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Presentation on theme: "HCV: Treat now or Defer Todd Wills, MD ETAC Infectious Disease Specialist HEPATITIS C TREATMENT EXPANSION INITIATIVE MULTISITE CONFERENCE CALL JUNE 19,"— Presentation transcript:

1 HCV: Treat now or Defer Todd Wills, MD ETAC Infectious Disease Specialist HEPATITIS C TREATMENT EXPANSION INITIATIVE MULTISITE CONFERENCE CALL JUNE 19, 2013 Excerpted and adapted from: Seizing the Opportunity: Optimizing Today’s HCV Therapies, Exploring Their Role in Tomorrow’s Paradigm – Clinical Care Options - Hepatitis

2 Why Treat Chronic Hepatitis C? The disease – Common, chronic, and potentially progressive – Complications are becoming more common [1,2] Liver failure, HCC The treatment – Viral cure, or SVR, is achievable – SVR associated with histologic improvement and gradual regression of fibrosis [3] – SVR reduces risk for liver failure and HCC, improves survival [4,5] 1. Kanwal F, et al. Gastroenterology. 2011;140:1182-1188. 2. Shaw JJ, et al. Expert Rev Gastroenterol Hepatol. 2011;5:365-370. 3. Poynard T, et al. Gastroenterology. 2002;122:1303-1313. 4. Craxi A, et al. Clin Liver Dis. 2005;9:329-346. 5. Shiratori Y, et al. Ann Intern Med. 2005;142:105-114.

3 We Understand the Rules of the Game With IFN-Based Treatment Establishing patient candidacy Assessing potential drug–drug interactions Evaluating likelihood of SVR in treatment- naive and treatment-experienced patients Applying response-guided treatment algorithms to maximize response and mitigate treatment failure Optimally managing adverse events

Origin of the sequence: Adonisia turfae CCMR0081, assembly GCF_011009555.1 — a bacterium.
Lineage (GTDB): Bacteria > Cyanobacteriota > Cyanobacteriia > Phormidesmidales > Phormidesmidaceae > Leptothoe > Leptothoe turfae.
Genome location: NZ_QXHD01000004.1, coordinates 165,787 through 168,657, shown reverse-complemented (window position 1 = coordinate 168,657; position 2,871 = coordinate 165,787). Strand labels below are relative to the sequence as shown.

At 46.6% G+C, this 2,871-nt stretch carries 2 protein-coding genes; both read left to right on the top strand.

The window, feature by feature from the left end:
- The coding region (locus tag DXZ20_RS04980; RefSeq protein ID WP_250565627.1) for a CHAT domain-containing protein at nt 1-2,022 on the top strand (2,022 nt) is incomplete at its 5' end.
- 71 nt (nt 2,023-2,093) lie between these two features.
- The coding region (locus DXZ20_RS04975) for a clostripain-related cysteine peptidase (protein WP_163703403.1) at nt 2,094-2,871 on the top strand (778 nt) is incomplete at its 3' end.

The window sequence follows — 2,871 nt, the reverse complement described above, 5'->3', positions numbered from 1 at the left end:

4 For Genotype 2 or 3, PegIFN/RBV Remains Standard of Care Highly effective therapy with higher cure rates than genotype 1 24 wks of therapy is recommended [1,2] – Some patients (with RVR and low baseline HCV RNA) may be treated for 16 wks if therapy poorly tolerated, although relapse rates may be higher [2] Future regimens may offer further improvements 1. Ghany MG, et al. Hepatology. 2011;54:1433-1444. 2. EASL. J Hepatol. 2011;55:245-264.

5 Rationale for Prompt Treatment of HCV HCV is a progressive disease, associated with persistence of viral replication and ongoing necroinflammation and fibrosis Remission (SVR) is associated with loss of active viral replication and improvement in hepatic fibrosis Important questions – Does that equate to a need to treat all patients? – Can we avoid losing time for patients destined to progress? – How do we avoid unnecessary or detrimental treatment when there are improved treatments pending?

6 Indications for Treatment of Chronic HCV Infection All patients, regardless of the degree of fibrosis, are potential candidates for treatment Patients with mild disease may not require immediate treatment For those who require treatment – Patients should be fit for the regimen – Patients should have the ability to adhere to treatment goals and monitoring